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Why climate change should matter to you

04 July 2019

Why climate change should matter to you

By Lilli Palmer, work experience student

By 2090, the global temperature may have risen by over four degrees. Why? Climate change. We’ve all heard of climate change (thousands and thousands of times) and the detrimental impacts caused by it: sea level rise, global warming, intense rainfall and drought.

Although awareness of the issue is spreading and schoolchildren (including myself) have marched for the cause most Fridays this year, individuals, on the whole, are failing to act ethically and responsibly. When in the fact, they’re responsible.  

Human activity is the main cause of climate change. Industry influences climate change – burning fossil fuels increases C02 emissions which, as a greenhouse gas, contributes to global warming.

This isn’t just another rant about the dire situation we’re in but a rant about how the actions of developed countries have only added to the existing injustices between isolated, off-grid regions and the Western world. The polluters aren’t paying the price; those who have contributed so little to climate change are.

In Africa, rainfall has increased in intensity since the 1960s, resulting in a higher probability of flooding and in other areas, drier conditions and drought. African farmers’ food security and livelihoods are under threat as they face multiple crop failures and are unable to sustain an income. Clearly, African smallholder farmers are more vulnerable to the impacts of climate change than those most responsible for causing it.

As a year 12 student, I had the opportunity to undertake work experience this week at Farm Africa, a charity that is working to build resilience in farming communities across eastern Africa to climate extremes.

In Ethiopia, Farm Africa’s climate-smart agriculture project has introduced farmers to drought-tolerant crops, crop rotation and intercropping (when two plants with different resource needs are planted together), which can lessen the impacts on yields in extreme weather conditions. Not only is the project focused on maximising profit and productivity, it focuses on sustainable farming, which aims to minimise greenhouse gas emissions. By protecting forests and natural sinks more carbon will be absorbed.   

By adapting to environmental changes, African smallholder farmers can continue to drive more business catalysing economic growth.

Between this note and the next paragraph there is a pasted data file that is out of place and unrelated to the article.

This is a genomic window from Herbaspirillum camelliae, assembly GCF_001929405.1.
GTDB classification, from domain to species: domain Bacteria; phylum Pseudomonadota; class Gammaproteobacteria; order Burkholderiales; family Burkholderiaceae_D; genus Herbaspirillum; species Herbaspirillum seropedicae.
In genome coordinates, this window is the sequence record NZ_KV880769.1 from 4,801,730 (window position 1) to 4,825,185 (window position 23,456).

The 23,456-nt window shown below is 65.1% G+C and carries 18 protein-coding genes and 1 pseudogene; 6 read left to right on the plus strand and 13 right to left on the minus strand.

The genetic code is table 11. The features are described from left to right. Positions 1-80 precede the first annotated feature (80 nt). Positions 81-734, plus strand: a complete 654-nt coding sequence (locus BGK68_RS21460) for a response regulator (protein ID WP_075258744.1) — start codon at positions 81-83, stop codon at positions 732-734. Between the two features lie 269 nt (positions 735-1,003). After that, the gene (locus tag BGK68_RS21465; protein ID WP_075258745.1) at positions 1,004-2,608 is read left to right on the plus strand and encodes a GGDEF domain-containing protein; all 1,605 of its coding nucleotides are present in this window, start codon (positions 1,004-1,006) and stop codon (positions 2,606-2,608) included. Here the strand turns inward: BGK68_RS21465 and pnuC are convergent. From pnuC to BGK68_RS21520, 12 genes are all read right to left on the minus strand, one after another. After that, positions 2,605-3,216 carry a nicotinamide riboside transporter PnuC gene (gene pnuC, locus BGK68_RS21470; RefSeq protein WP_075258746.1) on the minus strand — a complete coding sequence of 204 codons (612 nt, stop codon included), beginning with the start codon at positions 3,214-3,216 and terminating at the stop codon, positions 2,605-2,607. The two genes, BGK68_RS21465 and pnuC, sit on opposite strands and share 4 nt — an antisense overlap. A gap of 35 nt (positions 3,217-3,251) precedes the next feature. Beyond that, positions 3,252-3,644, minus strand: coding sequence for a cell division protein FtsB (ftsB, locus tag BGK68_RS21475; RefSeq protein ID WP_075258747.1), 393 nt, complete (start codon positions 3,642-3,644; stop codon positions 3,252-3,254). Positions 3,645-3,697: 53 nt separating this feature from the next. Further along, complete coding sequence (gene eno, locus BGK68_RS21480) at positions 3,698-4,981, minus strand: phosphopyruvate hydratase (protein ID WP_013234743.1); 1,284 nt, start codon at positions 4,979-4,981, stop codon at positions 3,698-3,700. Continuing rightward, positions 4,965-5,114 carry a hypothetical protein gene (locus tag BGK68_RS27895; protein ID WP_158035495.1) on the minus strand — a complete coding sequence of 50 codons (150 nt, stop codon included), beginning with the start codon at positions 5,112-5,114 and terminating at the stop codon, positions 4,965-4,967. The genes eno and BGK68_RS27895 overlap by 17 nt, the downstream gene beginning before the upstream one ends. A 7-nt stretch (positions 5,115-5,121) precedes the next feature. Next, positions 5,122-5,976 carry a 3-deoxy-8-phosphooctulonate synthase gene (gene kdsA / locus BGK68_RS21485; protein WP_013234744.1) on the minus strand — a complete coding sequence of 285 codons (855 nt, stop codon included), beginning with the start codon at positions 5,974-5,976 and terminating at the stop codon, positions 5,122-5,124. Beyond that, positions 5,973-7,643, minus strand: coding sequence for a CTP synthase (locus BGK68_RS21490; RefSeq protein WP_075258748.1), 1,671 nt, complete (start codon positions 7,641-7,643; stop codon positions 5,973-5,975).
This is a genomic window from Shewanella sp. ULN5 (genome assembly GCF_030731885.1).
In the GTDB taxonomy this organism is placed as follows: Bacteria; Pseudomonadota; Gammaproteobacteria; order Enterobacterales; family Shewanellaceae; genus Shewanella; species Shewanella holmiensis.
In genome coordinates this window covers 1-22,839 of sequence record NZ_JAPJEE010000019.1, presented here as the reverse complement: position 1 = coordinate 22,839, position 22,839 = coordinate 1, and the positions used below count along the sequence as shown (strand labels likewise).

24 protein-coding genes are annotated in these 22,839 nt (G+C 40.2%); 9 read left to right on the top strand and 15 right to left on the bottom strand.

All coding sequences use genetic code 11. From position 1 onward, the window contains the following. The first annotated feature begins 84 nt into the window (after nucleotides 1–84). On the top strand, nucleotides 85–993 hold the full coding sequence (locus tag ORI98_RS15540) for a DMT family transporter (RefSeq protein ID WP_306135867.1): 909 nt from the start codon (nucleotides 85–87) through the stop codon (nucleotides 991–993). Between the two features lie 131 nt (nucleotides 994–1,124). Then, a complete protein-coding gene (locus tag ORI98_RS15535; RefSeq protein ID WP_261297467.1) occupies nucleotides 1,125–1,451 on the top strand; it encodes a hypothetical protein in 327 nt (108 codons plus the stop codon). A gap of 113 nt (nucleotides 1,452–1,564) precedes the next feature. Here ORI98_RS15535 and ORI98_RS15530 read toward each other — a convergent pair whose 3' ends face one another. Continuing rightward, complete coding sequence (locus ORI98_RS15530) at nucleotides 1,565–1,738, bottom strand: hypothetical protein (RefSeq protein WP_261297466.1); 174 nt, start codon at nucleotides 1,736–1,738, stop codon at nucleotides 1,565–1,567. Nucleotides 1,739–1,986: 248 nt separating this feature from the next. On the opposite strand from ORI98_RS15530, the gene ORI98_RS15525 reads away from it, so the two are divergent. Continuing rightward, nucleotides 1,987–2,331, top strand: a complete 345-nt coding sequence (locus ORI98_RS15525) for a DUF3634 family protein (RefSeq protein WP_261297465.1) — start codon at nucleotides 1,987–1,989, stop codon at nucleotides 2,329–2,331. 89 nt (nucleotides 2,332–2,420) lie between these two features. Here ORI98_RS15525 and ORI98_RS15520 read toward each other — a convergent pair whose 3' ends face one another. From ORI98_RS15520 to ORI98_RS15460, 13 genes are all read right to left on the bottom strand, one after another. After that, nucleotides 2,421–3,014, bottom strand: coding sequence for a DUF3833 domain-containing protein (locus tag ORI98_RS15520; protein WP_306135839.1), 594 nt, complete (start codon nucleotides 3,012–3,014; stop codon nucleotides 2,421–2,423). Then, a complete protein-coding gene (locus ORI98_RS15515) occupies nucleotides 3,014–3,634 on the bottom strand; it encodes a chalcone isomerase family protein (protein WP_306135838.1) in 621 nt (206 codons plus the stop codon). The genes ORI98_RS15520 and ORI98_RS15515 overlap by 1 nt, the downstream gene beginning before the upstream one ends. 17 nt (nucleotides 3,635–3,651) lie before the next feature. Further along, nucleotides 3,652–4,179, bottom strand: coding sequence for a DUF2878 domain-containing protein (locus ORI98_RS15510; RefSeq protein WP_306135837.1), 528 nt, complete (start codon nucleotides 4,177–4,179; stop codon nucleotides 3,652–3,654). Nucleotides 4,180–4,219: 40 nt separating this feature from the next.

In Tanzania, many people living close to forests have become reliant on deforestation to make a living. Local people sell timber for firewood and clear forested land for livestock. Scientists recognise the dangers – believing that halting deforestation is ‘’just as urgent’’ as reducing the use of fossil fuels. If forests are protected 18% of emissions would be reduced by 2030. If they aren’t, three trillion tonnes of carbon could be released.

Farm Africa recognises the urgency of promoting sustainable ways for farmers to work whilst driving business and profit. In the Nou Forest, Tanzania, Farm Africa has worked with farmers developing forest-friendly enterprises like mushroom farming, bee-keeping and tree nurseries. They also helped the community to map the forest and its resources so that trees can be better preserved.

Beekeepers

I’ve enjoyed learning about Farm Africa’s work this week and hope that I can work for an organisation like this helping those most impacted by environmental change.

But action in the communities most affected by climate change is not nearly enough.

It is important to recognise the disparity and injustices between climate change’s minimal impacts on the environment in the UK so far compared to the extensive and extreme weather patterns in the developing world. It’s a postcode lottery. We should feel guilty for our actions. Yet, we continue to create careless clouds of pollution.

We all know why and how we need to make a change. But that often leaves us feeling overwhelmed, demanding a ‘system change’ and insisting that the government invests in renewable energy. Of course, that is essential. But, what’s important is us making small changes (turning off the light, eating less red meat and using public transport).

We all think that what we do individually doesn’t make a difference, allowing us to be complacent. Quit thinking that. Just because we aren’t experiencing the impacts here to such an extent, we shouldn’t disengage.  It’s our fault, not those who are bearing the brunt of the impacts of climate change.

We should make changes as it’s our responsibility to mitigate the future impacts of climate change and, meanwhile, protect vulnerable communities.